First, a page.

The next challenge puts Paul back into a cave where a goblin throws rocks at him. These challenges are getting less impressive. For an all-powerful wizard Mastema doesn't exactly put much thought into his death-traps. Most of them boil down to caves and angry dwarves who steal your stuff.

The final trial is the oddest one of all: they're sent to an airplane graveyard where they're assaulted by sandpeople and their Nazi Jawa. Take a moment to picture that. It doesn't take much creativity to figure out what Paul does about it, either. He blasts them all into ash except for the Nazi Jawa who chases them around in his battle buggy, equipped with laser cannons. If this really was a D&D adventure I'd venture that the Dungeon Master desperately needs new medication. Or much less medication. I haven't seen anything this weird and stupid since I read the Castle Greyhawk module.

Needless to say, Paul prevails by dishing out a healthy dose of electronic death to any midget who dares oppose him, and defeats all of Mastema's trials. Mastema actually seems willing to accept defeat and ready to let them go, but Paul seems anxious to pick a fight. He says if Mastema's problem is boredom there are better ways of relieving it than seven lame, repetitive trials. Why, nothing's a challenge when you have total power over life and death, is it? Why not settle things without sissy magic spells and alternate realities in a good old-fashioned fistfight?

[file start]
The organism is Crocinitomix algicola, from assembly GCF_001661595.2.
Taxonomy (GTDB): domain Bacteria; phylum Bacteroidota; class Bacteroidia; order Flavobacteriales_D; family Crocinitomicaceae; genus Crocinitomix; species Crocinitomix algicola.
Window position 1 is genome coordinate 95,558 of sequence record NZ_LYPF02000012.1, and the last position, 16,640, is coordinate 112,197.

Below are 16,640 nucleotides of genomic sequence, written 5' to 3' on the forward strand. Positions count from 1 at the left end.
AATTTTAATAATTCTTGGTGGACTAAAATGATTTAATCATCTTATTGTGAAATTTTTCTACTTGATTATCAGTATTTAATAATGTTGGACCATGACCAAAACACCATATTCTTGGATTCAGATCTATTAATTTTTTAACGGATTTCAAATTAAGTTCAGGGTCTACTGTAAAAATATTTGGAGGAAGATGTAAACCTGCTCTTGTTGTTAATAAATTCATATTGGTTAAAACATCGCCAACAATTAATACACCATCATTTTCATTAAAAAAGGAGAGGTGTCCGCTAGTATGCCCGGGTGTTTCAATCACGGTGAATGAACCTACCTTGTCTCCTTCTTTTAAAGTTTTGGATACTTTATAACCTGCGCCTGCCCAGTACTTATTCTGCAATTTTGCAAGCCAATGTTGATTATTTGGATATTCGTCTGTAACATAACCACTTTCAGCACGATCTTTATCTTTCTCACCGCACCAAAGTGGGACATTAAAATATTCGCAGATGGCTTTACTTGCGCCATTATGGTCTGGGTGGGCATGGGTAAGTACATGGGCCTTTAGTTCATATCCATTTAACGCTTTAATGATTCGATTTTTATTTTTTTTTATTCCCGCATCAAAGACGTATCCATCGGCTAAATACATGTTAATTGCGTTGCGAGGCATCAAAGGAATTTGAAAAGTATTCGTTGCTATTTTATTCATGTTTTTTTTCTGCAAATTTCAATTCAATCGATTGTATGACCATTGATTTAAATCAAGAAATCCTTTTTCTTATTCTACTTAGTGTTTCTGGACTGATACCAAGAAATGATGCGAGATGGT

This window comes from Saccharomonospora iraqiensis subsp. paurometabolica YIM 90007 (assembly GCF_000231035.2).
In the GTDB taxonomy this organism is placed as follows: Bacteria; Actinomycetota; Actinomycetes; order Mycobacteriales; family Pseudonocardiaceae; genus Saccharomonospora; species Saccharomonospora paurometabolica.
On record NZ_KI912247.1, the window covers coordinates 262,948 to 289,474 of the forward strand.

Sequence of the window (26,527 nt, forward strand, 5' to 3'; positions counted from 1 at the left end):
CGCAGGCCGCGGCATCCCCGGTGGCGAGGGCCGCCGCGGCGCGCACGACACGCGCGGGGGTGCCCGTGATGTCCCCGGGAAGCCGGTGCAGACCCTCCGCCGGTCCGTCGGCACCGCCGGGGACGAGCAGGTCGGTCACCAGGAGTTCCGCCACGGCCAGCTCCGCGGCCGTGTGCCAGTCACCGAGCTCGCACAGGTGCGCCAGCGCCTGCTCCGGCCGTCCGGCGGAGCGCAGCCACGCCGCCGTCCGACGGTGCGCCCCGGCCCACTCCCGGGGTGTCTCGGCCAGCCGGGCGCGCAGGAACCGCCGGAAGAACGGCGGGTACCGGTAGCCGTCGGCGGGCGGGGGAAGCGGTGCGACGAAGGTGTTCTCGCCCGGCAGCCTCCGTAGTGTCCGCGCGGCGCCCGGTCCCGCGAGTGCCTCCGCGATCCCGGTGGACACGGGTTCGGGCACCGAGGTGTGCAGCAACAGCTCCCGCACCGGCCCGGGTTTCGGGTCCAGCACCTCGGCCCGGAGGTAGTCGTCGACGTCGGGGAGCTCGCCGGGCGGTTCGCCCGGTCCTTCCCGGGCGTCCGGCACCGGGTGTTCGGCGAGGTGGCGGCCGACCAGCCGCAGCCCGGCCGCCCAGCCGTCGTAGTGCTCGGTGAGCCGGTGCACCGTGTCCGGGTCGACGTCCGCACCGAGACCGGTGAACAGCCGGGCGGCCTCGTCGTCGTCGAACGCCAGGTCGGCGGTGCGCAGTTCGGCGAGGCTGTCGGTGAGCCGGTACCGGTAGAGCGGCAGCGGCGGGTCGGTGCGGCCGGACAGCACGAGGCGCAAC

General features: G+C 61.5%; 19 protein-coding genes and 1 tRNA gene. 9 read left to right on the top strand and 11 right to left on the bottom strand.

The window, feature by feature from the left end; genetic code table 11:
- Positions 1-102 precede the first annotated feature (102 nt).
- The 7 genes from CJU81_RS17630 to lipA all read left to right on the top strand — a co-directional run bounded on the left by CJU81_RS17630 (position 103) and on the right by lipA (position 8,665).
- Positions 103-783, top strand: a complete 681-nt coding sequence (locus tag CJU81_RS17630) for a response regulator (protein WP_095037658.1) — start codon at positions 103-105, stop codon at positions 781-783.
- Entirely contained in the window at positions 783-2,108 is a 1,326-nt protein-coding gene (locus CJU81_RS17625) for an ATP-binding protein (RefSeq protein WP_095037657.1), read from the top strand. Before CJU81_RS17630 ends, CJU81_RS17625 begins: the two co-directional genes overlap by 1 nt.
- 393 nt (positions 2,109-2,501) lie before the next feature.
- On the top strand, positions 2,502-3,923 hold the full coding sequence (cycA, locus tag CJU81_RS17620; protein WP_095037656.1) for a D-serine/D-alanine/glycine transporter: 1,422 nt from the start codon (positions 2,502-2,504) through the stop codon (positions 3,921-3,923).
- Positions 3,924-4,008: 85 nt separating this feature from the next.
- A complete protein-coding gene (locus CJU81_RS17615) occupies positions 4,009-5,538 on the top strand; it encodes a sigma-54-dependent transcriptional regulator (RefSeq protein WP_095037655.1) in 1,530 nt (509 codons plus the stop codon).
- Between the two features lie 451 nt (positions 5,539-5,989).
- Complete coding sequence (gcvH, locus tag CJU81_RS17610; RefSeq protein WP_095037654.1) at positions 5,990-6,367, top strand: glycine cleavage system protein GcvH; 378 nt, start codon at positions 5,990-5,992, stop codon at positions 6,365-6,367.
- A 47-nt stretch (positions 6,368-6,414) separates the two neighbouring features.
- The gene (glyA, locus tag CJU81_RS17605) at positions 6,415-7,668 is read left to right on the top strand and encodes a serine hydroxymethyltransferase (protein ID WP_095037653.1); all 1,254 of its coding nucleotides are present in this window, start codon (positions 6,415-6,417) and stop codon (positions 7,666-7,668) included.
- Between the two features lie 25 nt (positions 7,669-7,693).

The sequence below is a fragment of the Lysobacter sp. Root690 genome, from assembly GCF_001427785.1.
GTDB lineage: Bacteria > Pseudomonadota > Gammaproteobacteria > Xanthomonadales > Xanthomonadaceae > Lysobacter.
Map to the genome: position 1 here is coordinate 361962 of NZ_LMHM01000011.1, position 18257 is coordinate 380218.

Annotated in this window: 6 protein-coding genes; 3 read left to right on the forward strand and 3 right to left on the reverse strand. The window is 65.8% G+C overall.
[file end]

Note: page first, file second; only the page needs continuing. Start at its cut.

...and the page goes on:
I could make a "Janie's got a gun" joke,
but I won't.

Believe it or not, Mastema agrees! If only Paul had thought of this to begin with I wouldn't have had to suffer through this movie. What kind of wizard agrees to settle a dispute in a brawl? I know Richard Moll is a big guy, but a wizard's THAC0 table utterly sucks. Unsurprisingly, Mastema gets his big ass kicked and thrown into a fiery gorge.

There's nothing more to the movie. Seven directors and not one of them could come up with an ending. Barely even a moment between Paul and Gwen where they look at each other and wonder "well that was pretty f#*!ed up." I was hoping to see Mastema retire from the Dungeon Master business to become a bailiff, or Paul decide to stop being such an underachiever and finally design the ultimate artificial intelligence called SKYNET.

You'd be better off just buying the first season of Night Court for twenty bucks instead of hunting down The Dungeonmaster. Heck, you'd do better just to rent Tron or Cloak & Dagger, and how often can anyone say that? Let's just forget the movie exists entirely. Call it rejecting this reality and substituting your own.